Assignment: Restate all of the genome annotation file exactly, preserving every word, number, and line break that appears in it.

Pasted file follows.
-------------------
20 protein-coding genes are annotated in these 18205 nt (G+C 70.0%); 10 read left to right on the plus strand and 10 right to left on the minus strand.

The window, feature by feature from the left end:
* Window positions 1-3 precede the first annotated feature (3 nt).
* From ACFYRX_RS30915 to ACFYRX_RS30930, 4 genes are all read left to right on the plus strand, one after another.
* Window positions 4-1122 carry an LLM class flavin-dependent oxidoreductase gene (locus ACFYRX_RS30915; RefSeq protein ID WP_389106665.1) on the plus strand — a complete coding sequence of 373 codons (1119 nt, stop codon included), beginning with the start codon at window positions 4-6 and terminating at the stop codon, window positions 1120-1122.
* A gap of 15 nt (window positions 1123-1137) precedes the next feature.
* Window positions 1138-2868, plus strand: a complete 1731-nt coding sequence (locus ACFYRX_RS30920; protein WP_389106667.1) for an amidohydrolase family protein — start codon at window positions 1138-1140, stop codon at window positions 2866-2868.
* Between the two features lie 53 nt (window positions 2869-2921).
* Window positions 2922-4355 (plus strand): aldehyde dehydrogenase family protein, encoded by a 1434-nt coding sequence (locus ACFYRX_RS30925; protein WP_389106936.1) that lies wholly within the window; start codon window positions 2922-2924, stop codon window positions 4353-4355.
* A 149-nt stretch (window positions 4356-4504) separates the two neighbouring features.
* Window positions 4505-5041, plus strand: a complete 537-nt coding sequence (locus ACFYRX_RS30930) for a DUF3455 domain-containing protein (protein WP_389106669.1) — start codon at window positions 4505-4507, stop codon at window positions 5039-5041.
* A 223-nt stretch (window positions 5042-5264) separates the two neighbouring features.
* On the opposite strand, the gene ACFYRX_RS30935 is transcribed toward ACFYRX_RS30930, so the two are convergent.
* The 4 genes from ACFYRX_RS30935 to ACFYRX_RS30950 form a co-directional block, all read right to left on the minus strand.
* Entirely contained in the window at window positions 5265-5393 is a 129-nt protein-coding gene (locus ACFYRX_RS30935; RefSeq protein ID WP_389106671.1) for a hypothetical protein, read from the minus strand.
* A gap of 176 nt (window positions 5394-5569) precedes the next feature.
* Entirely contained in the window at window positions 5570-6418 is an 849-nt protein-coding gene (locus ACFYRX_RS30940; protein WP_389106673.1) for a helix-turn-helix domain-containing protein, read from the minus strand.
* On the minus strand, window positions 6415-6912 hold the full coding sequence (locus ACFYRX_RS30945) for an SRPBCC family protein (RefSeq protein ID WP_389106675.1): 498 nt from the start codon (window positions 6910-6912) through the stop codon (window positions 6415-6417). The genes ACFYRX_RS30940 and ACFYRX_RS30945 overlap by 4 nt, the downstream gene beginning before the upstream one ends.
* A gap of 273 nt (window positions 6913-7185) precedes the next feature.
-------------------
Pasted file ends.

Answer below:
20 protein-coding genes are annotated in these 18205 nt (G+C 70.0%); 10 read left to right on the plus strand and 10 right to left on the minus strand.

The window, feature by feature from the left end:
* Window positions 1-3 precede the first annotated feature (3 nt).
* From ACFYRX_RS30915 to ACFYRX_RS30930, 4 genes are all read left to right on the plus strand, one after another.
* Window positions 4-1122 carry an LLM class flavin-dependent oxidoreductase gene (locus ACFYRX_RS30915; RefSeq protein ID WP_389106665.1) on the plus strand — a complete coding sequence of 373 codons (1119 nt, stop codon included), beginning with the start codon at window positions 4-6 and terminating at the stop codon, window positions 1120-1122.
* A gap of 15 nt (window positions 1123-1137) precedes the next feature.
* Window positions 1138-2868, plus strand: a complete 1731-nt coding sequence (locus ACFYRX_RS30920; protein WP_389106667.1) for an amidohydrolase family protein — start codon at window positions 1138-1140, stop codon at window positions 2866-2868.
* Between the two features lie 53 nt (window positions 2869-2921).
* Window positions 2922-4355 (plus strand): aldehyde dehydrogenase family protein, encoded by a 1434-nt coding sequence (locus ACFYRX_RS30925; protein WP_389106936.1) that lies wholly within the window; start codon window positions 2922-2924, stop codon window positions 4353-4355.
* A 149-nt stretch (window positions 4356-4504) separates the two neighbouring features.
* Window positions 4505-5041, plus strand: a complete 537-nt coding sequence (locus ACFYRX_RS30930) for a DUF3455 domain-containing protein (protein WP_389106669.1) — start codon at window positions 4505-4507, stop codon at window positions 5039-5041.
* A 223-nt stretch (window positions 5042-5264) separates the two neighbouring features.
* On the opposite strand, the gene ACFYRX_RS30935 is transcribed toward ACFYRX_RS30930, so the two are convergent.
* The 4 genes from ACFYRX_RS30935 to ACFYRX_RS30950 form a co-directional block, all read right to left on the minus strand.
* Entirely contained in the window at window positions 5265-5393 is a 129-nt protein-coding gene (locus ACFYRX_RS30935; RefSeq protein ID WP_389106671.1) for a hypothetical protein, read from the minus strand.
* A gap of 176 nt (window positions 5394-5569) precedes the next feature.
* Entirely contained in the window at window positions 5570-6418 is an 849-nt protein-coding gene (locus ACFYRX_RS30940; protein WP_389106673.1) for a helix-turn-helix domain-containing protein, read from the minus strand.
* On the minus strand, window positions 6415-6912 hold the full coding sequence (locus ACFYRX_RS30945) for an SRPBCC family protein (RefSeq protein ID WP_389106675.1): 498 nt from the start codon (window positions 6910-6912) through the stop codon (window positions 6415-6417). The genes ACFYRX_RS30940 and ACFYRX_RS30945 overlap by 4 nt, the downstream gene beginning before the upstream one ends.
* A gap of 273 nt (window positions 6913-7185) precedes the next feature.